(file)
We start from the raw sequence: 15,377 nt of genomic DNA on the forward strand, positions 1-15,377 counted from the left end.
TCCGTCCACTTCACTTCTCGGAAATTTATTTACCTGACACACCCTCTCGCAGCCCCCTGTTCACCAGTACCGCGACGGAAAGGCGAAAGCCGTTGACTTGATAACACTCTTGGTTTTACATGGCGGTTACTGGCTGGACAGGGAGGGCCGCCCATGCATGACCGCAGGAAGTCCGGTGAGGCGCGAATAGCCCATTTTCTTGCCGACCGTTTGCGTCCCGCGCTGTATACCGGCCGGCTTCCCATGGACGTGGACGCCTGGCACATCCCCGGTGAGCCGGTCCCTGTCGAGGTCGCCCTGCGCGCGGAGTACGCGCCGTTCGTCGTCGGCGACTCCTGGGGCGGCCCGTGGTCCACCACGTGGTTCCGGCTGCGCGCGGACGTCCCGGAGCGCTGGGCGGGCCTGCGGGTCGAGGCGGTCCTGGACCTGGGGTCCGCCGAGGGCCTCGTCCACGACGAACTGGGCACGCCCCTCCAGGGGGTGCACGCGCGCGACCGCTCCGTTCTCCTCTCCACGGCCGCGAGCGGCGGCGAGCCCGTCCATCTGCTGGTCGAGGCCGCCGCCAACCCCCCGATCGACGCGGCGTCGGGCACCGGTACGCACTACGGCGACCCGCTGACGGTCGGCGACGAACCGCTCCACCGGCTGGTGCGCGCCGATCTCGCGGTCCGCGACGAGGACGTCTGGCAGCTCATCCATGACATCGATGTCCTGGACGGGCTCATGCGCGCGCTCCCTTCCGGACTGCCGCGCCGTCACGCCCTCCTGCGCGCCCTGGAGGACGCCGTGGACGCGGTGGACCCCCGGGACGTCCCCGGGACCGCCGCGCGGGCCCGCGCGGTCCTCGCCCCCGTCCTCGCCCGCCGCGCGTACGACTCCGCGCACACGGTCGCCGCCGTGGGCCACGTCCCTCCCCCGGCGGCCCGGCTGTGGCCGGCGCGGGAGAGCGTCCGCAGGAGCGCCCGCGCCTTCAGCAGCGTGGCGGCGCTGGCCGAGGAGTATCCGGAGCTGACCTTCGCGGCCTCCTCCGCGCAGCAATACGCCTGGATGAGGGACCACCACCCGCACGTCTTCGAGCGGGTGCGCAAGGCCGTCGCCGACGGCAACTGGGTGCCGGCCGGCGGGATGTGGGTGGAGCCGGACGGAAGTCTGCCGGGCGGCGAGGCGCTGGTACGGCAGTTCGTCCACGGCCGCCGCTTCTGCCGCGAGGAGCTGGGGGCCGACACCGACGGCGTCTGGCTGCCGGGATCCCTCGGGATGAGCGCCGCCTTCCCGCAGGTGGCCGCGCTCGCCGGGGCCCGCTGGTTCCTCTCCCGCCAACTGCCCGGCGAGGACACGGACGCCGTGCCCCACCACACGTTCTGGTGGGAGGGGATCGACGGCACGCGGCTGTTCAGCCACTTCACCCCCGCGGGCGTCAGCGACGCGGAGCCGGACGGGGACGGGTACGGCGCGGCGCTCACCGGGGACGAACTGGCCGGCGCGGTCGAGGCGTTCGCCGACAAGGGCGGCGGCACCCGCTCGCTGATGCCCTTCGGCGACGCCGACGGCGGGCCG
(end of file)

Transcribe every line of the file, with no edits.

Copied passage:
We start from the raw sequence: 15,377 nt of genomic DNA on the forward strand, positions 1-15,377 counted from the left end.
TCCGTCCACTTCACTTCTCGGAAATTTATTTACCTGACACACCCTCTCGCAGCCCCCTGTTCACCAGTACCGCGACGGAAAGGCGAAAGCCGTTGACTTGATAACACTCTTGGTTTTACATGGCGGTTACTGGCTGGACAGGGAGGGCCGCCCATGCATGACCGCAGGAAGTCCGGTGAGGCGCGAATAGCCCATTTTCTTGCCGACCGTTTGCGTCCCGCGCTGTATACCGGCCGGCTTCCCATGGACGTGGACGCCTGGCACATCCCCGGTGAGCCGGTCCCTGTCGAGGTCGCCCTGCGCGCGGAGTACGCGCCGTTCGTCGTCGGCGACTCCTGGGGCGGCCCGTGGTCCACCACGTGGTTCCGGCTGCGCGCGGACGTCCCGGAGCGCTGGGCGGGCCTGCGGGTCGAGGCGGTCCTGGACCTGGGGTCCGCCGAGGGCCTCGTCCACGACGAACTGGGCACGCCCCTCCAGGGGGTGCACGCGCGCGACCGCTCCGTTCTCCTCTCCACGGCCGCGAGCGGCGGCGAGCCCGTCCATCTGCTGGTCGAGGCCGCCGCCAACCCCCCGATCGACGCGGCGTCGGGCACCGGTACGCACTACGGCGACCCGCTGACGGTCGGCGACGAACCGCTCCACCGGCTGGTGCGCGCCGATCTCGCGGTCCGCGACGAGGACGTCTGGCAGCTCATCCATGACATCGATGTCCTGGACGGGCTCATGCGCGCGCTCCCTTCCGGACTGCCGCGCCGTCACGCCCTCCTGCGCGCCCTGGAGGACGCCGTGGACGCGGTGGACCCCCGGGACGTCCCCGGGACCGCCGCGCGGGCCCGCGCGGTCCTCGCCCCCGTCCTCGCCCGCCGCGCGTACGACTCCGCGCACACGGTCGCCGCCGTGGGCCACGTCCCTCCCCCGGCGGCCCGGCTGTGGCCGGCGCGGGAGAGCGTCCGCAGGAGCGCCCGCGCCTTCAGCAGCGTGGCGGCGCTGGCCGAGGAGTATCCGGAGCTGACCTTCGCGGCCTCCTCCGCGCAGCAATACGCCTGGATGAGGGACCACCACCCGCACGTCTTCGAGCGGGTGCGCAAGGCCGTCGCCGACGGCAACTGGGTGCCGGCCGGCGGGATGTGGGTGGAGCCGGACGGAAGTCTGCCGGGCGGCGAGGCGCTGGTACGGCAGTTCGTCCACGGCCGCCGCTTCTGCCGCGAGGAGCTGGGGGCCGACACCGACGGCGTCTGGCTGCCGGGATCCCTCGGGATGAGCGCCGCCTTCCCGCAGGTGGCCGCGCTCGCCGGGGCCCGCTGGTTCCTCTCCCGCCAACTGCCCGGCGAGGACACGGACGCCGTGCCCCACCACACGTTCTGGTGGGAGGGGATCGACGGCACGCGGCTGTTCAGCCACTTCACCCCCGCGGGCGTCAGCGACGCGGAGCCGGACGGGGACGGGTACGGCGCGGCGCTCACCGGGGACGAACTGGCCGGCGCGGTCGAGGCGTTCGCCGACAAGGGCGGCGGCACCCGCTCGCTGATGCCCTTCGGCGACGCCGACGGCGGGCCG